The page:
So from a creative standpoint I think Michael would say that the film was not something that he could have or would have been able to make without this new technology.

RICH TEMPLETON: That's fascinating. How far in terms of we've got the revolutionary leaders like yourself and working with folks like you, how much change have we seen or are we just at the beginning in terms of the impact on the creative side?

JEFFREY KATZENBERG: Well, it is very much just the beginning. Again, for CG animation there's now been nine movies made in history that are really sort of the full bells and whistles production. And you think of that nine pictures in the ...

RICH TEMPLETON: I think of your name associated with a lot of those nine.

JEFFREY KATZENBERG: Well, not enough, thank you. But that is a business that's not out of the in, we're not past our toddler stage yet and the sky is the limit. I mean, the opportunities, the rate of change, the rate of empowerment that comes; this again is a tiny example of this one little detail, the facial structure mechanism for the character of Shrek, so in the three years between "Shrek 1" and "Shrek 2" the complexity of what we were able to do in "Shrek 2" is times ten what we were able to do on "1."

So whether it's the amount of controls -- and these are all things that our artists use to act, eyebrows, skin movements, cheeks, jaw line; it's just the more and more detail and complexity that we give to it the better the acting is. So this rate of change, I have to say that I think Moore's Law actually seems to have its own application in our business, which is every 18 months it seems to double in its speed and its complexity and its capabilities. It's missing that part of getting half as expensive each time though so that part is not working out so well. We've got half of Moore's Law, the other half we've got to work on.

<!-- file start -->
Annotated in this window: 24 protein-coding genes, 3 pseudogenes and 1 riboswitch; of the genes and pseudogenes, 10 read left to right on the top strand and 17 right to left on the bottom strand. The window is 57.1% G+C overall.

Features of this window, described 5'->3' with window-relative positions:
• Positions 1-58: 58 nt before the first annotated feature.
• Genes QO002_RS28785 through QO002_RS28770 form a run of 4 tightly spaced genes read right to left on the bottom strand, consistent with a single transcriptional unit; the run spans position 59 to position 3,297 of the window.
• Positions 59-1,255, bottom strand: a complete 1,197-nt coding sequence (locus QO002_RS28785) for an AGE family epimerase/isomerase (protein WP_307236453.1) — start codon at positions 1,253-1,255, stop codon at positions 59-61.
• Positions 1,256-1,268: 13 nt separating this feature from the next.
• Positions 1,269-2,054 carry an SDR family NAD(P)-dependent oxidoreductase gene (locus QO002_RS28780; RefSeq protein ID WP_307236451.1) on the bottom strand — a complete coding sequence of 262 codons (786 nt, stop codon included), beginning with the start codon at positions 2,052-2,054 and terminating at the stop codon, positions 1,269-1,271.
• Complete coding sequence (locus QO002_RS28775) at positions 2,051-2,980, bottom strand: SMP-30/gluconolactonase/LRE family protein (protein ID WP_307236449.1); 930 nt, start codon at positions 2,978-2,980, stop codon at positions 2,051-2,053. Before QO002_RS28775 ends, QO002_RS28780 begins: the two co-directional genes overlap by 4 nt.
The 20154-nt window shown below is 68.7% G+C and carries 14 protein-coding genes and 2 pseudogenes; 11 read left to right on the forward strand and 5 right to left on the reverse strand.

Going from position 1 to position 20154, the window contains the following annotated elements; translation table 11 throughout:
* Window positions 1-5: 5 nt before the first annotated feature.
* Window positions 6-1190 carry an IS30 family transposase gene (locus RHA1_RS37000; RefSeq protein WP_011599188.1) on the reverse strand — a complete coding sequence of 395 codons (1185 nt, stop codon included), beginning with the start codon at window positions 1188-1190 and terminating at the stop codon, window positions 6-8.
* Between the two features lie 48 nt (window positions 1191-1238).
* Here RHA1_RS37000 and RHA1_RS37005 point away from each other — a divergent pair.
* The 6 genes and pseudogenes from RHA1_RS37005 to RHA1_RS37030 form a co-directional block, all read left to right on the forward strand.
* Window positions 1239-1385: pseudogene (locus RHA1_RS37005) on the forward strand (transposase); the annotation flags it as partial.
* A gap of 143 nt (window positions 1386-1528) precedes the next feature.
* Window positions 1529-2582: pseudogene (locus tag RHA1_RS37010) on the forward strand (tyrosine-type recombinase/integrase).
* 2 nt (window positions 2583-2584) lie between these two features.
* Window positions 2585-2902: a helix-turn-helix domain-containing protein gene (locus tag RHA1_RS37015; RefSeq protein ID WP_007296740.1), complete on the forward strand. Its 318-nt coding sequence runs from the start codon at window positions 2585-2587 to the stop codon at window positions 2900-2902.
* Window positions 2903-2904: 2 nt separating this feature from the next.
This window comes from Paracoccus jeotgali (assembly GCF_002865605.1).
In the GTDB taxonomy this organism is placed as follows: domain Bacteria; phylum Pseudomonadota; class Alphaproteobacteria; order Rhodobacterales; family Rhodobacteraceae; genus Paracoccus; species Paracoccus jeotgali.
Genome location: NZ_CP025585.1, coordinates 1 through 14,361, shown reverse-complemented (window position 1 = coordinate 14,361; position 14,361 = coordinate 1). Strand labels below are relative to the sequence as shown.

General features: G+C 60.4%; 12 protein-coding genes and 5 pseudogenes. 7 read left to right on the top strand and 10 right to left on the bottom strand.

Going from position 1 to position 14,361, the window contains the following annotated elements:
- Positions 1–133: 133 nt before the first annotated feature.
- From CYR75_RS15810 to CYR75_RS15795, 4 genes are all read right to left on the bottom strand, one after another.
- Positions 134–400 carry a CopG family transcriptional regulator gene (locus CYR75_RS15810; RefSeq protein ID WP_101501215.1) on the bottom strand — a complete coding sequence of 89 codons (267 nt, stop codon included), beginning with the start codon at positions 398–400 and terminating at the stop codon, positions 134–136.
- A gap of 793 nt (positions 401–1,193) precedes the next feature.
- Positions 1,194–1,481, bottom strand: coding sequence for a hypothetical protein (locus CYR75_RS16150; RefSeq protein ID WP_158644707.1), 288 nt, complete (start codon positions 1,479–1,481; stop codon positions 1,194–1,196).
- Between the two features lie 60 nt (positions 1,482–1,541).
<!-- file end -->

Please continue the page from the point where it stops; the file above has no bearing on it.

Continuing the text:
RICH TEMPLETON: Well, it's clear as we look out into the world today that communications and entertainment are driving technology and I think you just really hit the nail on the head. We are investing tremendous amounts of money to put more capabilities in extremely creative people's hands like yourself and fascinated by it. But I know also as it comes the aspect of moving the creative side to the production, post production and then distribution there's a lot of change going on and underway. Can you speak a little bit about what you see there?

JEFFREY KATZENBERG: Sure. Well, I'd kind of divide it into a couple things. First is as a productivity tool again it's having a tremendous impact and we do actually see savings. The fact is again just looking on the animation side of it first, our costs of our films have actually stayed pretty constant now for the last three years and since our movies do take between three and four years to make, we actually can look out over thenext three years and see again that it's holding pretty constant. That's a six year period of time. Clearly the costs for manpower goes up a little bit every year but we are getting productivity savings that are offsetting the sort of natural cost of labor that goes up. So there is a value on that.

On the live action side, again Michael Mann, you know, I have to use as sort of the example of the moment, there is absolutely no question, first of all he can do a take that's 17 minutes long, in film you've got to stop, you've got to change cartridges and you don't have the capability of doing that. The lighting packages, all of the support personnel involved in it, the stuff is so much lighter and more mobile and all of those things, so
once again there is a real productivity savings.